Those of us old enough to recall the 60s can tell you about how we were being told we were heading into another ice age.
    And then there's the riddle of the polar bear, which has become the poster child for the GW folks. They will tell our kids how the mighty ice bear is heading for extinction, when in fact, in 1970, there were less than 11,000 polar bears across their entire range. Today, that number has risen to over 30,000.
    https://dailycaller.com/2017/02/16/p...lobal-warming/
    Don't get me started about the Save The Manatee club.

  12. #32
    Join Date
    Feb 2016
    Location
    Atlanta
    Quote Originally Posted by Devilwin View Post
    Those of us old enough to recall the 60s can tell you about how we were being told we were heading into another ice age.
    And then there's the riddle of the polar bear, which has become the poster child for the GW folks. They will tell our kids how the mighty ice bear is heading for extinction, when in fact, in 1970, there were less than 11,000 polar bears across their entire range. Today, that number has risen to over 30,000.
    https://dailycaller.com/2017/02/16/p...lobal-warming/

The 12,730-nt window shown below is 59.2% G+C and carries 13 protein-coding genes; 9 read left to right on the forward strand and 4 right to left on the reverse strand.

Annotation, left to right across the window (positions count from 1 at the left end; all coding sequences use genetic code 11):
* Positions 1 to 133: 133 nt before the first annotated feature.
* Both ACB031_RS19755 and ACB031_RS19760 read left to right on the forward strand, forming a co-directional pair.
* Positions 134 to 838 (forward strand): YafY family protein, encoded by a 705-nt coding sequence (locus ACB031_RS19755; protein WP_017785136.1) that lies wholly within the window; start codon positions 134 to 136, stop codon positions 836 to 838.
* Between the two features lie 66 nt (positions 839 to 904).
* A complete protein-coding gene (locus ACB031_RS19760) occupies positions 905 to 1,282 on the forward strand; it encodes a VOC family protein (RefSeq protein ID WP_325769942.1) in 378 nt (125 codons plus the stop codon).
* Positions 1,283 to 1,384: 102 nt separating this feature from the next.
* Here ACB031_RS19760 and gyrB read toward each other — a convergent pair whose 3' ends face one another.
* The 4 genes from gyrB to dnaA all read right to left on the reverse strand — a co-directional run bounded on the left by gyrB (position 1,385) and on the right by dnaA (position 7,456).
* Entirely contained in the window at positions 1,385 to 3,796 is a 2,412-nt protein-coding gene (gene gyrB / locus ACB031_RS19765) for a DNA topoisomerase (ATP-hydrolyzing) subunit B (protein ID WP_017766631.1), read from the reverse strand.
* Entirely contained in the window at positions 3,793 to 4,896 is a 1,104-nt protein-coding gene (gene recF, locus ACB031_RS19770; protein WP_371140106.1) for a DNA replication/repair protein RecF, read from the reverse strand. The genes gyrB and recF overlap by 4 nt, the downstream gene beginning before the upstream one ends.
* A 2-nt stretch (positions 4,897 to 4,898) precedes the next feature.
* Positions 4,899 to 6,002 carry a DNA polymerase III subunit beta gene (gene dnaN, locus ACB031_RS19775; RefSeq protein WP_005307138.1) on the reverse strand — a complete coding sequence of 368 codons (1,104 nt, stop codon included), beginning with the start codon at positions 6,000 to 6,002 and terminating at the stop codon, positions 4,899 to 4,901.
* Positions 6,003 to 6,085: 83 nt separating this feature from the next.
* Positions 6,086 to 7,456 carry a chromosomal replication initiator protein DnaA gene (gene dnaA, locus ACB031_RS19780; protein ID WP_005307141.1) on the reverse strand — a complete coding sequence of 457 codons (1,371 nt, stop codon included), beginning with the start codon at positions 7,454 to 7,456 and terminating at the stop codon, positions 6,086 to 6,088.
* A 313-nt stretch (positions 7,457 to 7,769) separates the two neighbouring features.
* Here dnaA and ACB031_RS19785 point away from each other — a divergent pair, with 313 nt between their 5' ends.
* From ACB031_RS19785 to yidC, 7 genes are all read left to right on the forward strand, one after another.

The population of polar bears today is larger than it was in the 1970s, due mainly to legislation banning polar bear hunting, but exact numbers are unclear
    .

    A couple of sources on this:

    Polar Bear Population from Factcheck.org

    Are polar bear populations increasing: in fact, booming? From Polar Bear International

  13. #33
    Join Date
    Jan 2014
    Location
    Thomasville, NC
    It's been warmer in the past..
    https://www.sciencedirect.com/topics...al-warm-period
    And, what caused this? No emissions to speak of.

  14. #34
    Join Date
    Sep 2007
    Location
    Undisclosed
    The Earth clearly has had warming and cooling trends over its existence that are unrelated to man. It is not static and never has been.

    It also seems to be the opinion of the vast majority of scientists that carbon emissions and certain human-influenced activities add heat to whatever natural trend is happening, and that the impact of this additional heat can be lessened through various practices (many of which are mentioned here).

    Both of these statements can be true, it is not an either/or thing.

    What, or whether, to do something is a political discussion. Whether it is happening, though, seems to be settled science everywhere but in the United States.
    1991 -- 1992 -- 2001 -- 2010 -- 2015

  15. #35
    Join Date
    Jan 2014
    Location
    Thomasville, NC